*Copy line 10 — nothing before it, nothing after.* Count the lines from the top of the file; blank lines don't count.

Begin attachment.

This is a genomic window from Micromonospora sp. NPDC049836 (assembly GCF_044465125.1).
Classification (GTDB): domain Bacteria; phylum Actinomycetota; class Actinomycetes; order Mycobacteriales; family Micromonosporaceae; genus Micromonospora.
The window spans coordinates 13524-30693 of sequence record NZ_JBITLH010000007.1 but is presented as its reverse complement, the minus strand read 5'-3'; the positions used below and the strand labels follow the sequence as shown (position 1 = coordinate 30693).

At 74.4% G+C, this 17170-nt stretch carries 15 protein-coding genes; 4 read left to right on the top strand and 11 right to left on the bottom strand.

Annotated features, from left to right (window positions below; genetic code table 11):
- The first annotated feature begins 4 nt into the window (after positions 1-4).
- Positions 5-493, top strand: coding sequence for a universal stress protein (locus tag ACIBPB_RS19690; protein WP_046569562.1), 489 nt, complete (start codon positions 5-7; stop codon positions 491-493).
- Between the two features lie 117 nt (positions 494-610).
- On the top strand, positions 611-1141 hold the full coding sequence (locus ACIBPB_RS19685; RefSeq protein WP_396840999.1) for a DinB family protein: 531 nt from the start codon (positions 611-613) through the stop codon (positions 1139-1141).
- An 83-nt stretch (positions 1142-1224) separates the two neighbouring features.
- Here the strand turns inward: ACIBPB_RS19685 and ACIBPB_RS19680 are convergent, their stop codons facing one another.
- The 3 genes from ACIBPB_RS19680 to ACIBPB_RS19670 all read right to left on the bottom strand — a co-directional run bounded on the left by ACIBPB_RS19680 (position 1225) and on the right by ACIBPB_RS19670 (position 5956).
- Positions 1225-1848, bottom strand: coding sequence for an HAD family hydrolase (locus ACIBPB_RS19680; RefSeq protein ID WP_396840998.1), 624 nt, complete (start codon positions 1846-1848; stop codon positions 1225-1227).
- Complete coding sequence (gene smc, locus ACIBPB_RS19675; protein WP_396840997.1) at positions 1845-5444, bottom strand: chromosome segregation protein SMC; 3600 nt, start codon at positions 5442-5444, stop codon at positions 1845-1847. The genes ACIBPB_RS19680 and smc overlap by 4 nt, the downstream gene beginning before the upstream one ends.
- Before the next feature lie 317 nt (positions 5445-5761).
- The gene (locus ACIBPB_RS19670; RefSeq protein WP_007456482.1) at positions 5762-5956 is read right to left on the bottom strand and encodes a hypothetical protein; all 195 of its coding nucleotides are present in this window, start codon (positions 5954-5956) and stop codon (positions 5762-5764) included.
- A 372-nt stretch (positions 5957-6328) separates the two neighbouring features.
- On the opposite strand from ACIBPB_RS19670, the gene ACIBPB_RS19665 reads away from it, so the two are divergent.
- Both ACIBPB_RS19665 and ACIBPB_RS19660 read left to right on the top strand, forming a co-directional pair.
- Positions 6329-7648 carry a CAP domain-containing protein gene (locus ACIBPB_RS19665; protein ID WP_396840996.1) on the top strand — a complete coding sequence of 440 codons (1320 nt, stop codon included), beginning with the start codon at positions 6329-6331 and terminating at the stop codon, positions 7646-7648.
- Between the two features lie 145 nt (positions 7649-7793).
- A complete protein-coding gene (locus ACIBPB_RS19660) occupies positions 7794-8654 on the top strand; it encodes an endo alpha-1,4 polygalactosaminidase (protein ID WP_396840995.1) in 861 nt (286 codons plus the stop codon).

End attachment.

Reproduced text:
- An 83-nt stretch (positions 1142-1224) separates the two neighbouring features.